Tuesday, January 19, 2016

Peter Burke on Counter-Reformation Saints

Peter Burke, “How To Be a Counter-Reformation Saint,” in Religion and Society in Early Modern Europe 1500-1800, edited by Kaspar von Greyerz. London: George Allen & Unwin, 1984, pp. 45-55.

Peter Burke is an eminent and prolific historian of early modern Europe. He begins this chapter by affirming that the cult of the saints is a significant historical indicator because, like other heroes, saints “reflect the values of the culture which sees them in a heroic light.” After tracing the historical development of saint-making, Burke notes that while the idea of holy people is not unique to Christianity, “[w]hat does appear to be uniquely Christian . . . is the idea that saints are not only extremely virtuous people, but also efficacious mediators with God on behalf of the living; more powerful, more valuable dead than alive” (45).

At the dawn of the Reformation, this idea came under increasing fire. Essentially, Reformation critics of the cult of the saints said that it was hardly different from the old Greco-Roman cult of heroes (45-46). These sorts of accusations troubled Roman Catholic authorities who initiated two significant changes. First, they placed more emphasis on verifying accounts of the lives of saints. Second, “the procedure for admitting new saints was tightened up.” Along this line, most revealing is the fact that between 1523 and 1588, there were no new canonizations (46).

The year 1588 not only saw the first canonization in decades, it also witnessed another significant development: the establishment of “the Congregation of Sacred Rites and Ceremonies, a standing committee of cardinals whose responsibilities included canonizations” (46). And, during the seventeenth and eighteenth centuries, Roman Catholic authorities made the canonization process increasingly bureaucratic and systematized (46-47).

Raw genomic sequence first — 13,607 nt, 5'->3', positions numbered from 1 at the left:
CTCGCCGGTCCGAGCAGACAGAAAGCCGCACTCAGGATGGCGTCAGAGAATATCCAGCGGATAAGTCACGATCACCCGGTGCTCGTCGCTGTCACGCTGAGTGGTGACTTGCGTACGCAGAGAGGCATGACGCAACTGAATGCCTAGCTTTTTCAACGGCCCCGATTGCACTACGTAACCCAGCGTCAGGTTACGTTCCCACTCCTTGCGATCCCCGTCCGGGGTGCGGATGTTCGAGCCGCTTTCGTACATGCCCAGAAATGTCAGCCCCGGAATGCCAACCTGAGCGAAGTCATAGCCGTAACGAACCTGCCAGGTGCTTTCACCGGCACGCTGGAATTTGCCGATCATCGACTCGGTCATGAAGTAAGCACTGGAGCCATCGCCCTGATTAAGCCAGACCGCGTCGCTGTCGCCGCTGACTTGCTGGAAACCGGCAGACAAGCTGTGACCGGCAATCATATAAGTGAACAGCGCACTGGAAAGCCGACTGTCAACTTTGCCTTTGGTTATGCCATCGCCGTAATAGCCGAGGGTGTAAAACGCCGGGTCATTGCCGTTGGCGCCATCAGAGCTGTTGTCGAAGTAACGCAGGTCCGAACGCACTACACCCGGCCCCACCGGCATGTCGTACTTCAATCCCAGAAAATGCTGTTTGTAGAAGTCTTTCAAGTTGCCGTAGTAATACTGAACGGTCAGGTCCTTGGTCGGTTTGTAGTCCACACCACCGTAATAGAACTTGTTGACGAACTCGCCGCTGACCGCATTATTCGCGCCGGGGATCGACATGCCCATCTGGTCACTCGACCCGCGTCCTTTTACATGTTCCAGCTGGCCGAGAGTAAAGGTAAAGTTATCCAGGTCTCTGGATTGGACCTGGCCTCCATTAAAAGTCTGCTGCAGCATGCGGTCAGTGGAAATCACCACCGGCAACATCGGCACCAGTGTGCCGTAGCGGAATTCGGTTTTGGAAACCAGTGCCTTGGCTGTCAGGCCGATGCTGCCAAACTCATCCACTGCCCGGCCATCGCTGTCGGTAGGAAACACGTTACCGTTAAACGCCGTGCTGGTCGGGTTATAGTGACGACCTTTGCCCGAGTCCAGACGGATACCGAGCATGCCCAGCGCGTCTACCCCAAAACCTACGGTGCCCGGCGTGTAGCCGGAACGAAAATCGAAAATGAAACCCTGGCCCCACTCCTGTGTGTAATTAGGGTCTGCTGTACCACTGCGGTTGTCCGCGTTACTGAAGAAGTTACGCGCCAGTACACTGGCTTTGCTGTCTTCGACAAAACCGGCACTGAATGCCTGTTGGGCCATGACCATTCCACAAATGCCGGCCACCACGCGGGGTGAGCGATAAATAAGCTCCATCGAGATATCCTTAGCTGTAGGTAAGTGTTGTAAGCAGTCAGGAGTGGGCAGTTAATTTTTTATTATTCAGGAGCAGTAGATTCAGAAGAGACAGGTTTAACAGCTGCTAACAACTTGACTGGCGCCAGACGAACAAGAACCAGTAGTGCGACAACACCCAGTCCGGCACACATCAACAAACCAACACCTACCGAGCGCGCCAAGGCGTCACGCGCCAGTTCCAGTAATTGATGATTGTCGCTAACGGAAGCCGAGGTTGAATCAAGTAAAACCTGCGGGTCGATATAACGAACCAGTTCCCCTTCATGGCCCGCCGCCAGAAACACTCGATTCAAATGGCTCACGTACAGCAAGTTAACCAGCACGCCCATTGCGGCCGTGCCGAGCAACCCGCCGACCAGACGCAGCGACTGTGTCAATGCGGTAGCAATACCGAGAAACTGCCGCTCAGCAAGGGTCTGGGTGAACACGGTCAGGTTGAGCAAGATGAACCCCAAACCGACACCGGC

The second of two major sections in Burke’s chapter deals “with the successful, the happy few, the fifty-five individuals canonized between 1588, when the practice was revived, and 1767, which was followed by another hiatus, this time for forty years” (48). Who in this period was most likely to become a Counter-Reformation saint? Burke notes that these saints number a grand total of 55. With such a small sample, it makes no sense to discuss percentages. However, we can make some observations. Who were most likely to be canonized? Burke replies,

1. men
2. Italians and Spaniards
3. nobles, as opposed to commoners
4. clerics, as opposed to lay people
5. clerics in a religious order, as opposed to secular clergy
6. Franciscans (49-50)

Who saw these people as virtuous? Burke says that there are two places to look: first, the grassroots, home of a particular saint, and, second, the center, where sanctity was made official (50). Also, there seem to have been a number of standard saintly roles. Burke enumerates these as well:

1. the founder of a religious order
2. a missionary
3. someone who devoted himself to charitable activities
4. the pastor who was an especially good shepherd
5. the mystic or ecstatic Christian (50-51)

Finally, Burke raises the question of how and why certain cults were “adopted by the center and made official." It has to be kept in mind that in an era when papal canonization is exclusive, the ideas and prejudices of the popes are vital. What factors seem to have made a difference? Burke answers that

1. Sometimes the personal or school connections between a pope and a prospective saint were significant.
2. Pressure groups who politicked for their saint often made a critical difference.
3. Pressure or promises from rulers rarely hurt.
4. The advocacy of family members of high standing, with money to contribute to the Church, could make a difference. (52-53)

Burke concludes by observing that "[t]he imputation of sainthood, like its converse, the imputation of heresy or witchcraft, should be seen as a process of interaction or ‘negotiation’ between center and periphery, each with its own definition of the situation” (53). This short chapter is a fine model of how a scholar might raise and respond to a significant historical question. For those teaching, say, a course in the history of Christianity, Burke’s brief survey would provide some basic points of an informative lecture.

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